Before talks with French Interior Minister Nicolas Sarkozy on Tuesday, al-Azhar shaikh Muhammad Sayyid Tantawi said Muslims living in non-Muslim countries coerced into obeying the law could do so. 

"If a Muslim woman is in a non-Muslim country, like France, for example, and the officials there want to pass laws which are contrary (to Islam) on the question of the headscarf as it relates to the Muslim woman, then that is their right which I cannot interfere with as a Muslim," he said.

"In that case, if a Muslim woman observes the laws of a non-Muslim state, then from the point of view of Islamic law, she has the status of acting under coercion."

Secularism 

A committee of French experts has recommended banning "conspicuous" religious insignia - including the hijab, the Jewish kippa and large crucifixes - from state schools.

The committee has said religious insignia are incompatible with France's secular identity.

Muslim students hold a protest
to defend the right to wear hijab

But Islamic groups around the world have condemned the proposal, which was backed by French President Jacques Chirac.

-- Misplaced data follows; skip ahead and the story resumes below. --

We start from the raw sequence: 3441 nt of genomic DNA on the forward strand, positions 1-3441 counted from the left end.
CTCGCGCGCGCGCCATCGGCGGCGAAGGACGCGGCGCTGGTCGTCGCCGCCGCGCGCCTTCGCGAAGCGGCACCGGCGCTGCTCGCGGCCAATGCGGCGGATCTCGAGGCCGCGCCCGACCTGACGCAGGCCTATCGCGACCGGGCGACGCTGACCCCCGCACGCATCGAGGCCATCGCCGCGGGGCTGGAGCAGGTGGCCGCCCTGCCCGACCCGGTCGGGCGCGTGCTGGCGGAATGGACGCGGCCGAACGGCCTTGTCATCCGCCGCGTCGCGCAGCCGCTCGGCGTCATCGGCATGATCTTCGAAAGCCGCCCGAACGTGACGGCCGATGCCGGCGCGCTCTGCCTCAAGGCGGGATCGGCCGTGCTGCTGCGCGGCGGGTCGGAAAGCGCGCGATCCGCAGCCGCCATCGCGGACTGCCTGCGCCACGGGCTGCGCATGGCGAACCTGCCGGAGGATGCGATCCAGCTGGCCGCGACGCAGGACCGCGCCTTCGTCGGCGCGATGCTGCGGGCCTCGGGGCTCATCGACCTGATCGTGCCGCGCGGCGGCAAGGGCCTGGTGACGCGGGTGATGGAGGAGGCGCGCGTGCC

They say it is an attack on freedom of religion, and will alienate France's five million Muslims rather than integrate them. 

Jafar Abd al-Salaam, a professor of International Law at al-Azhar, told Aljazeera that Tantawi's statement was a personal opinion that was not binding on other members of the institution.

He added that although the hijab was not one of the most crucial issues in Islamic law, no state had the right to interfere with religious freedom.   

Massoud Shadjareh from the Islamic Human Rights Commission was appalled at Tantawi's comments.

"The French hijab ban is a backdoor policy to encourage Islamaphobia in the country and to further alienate Muslims," he said. "The ban will effect millions of French citizens and goes against the basic principles of human rights, the right to practice your faith."

Influential leader

As head of al-Azhar, shaikh Tantawi is one of the world's most influential Islamic leaders.

However, he is also no stranger to controversy.

Appointed to his position by President Mubarak in 1996, many view him as a political stooge charged with rubber stamping the government's domestic and foreign policies.

In the past he has stoked controversy by condemning human bombings in Israel, which many Palestinians say is their most effective way of opposing Israeli occupation. 

He also criticised Saddam Hussein for not going into exile and sparing his country the trauma of invasion, and said the US-led war on Iraq was not a crusade against Islam.

On the other hand, the cleric gave his blessing to any volunteers who wanted to help Iraqis fight the invaders, even potential human bombers.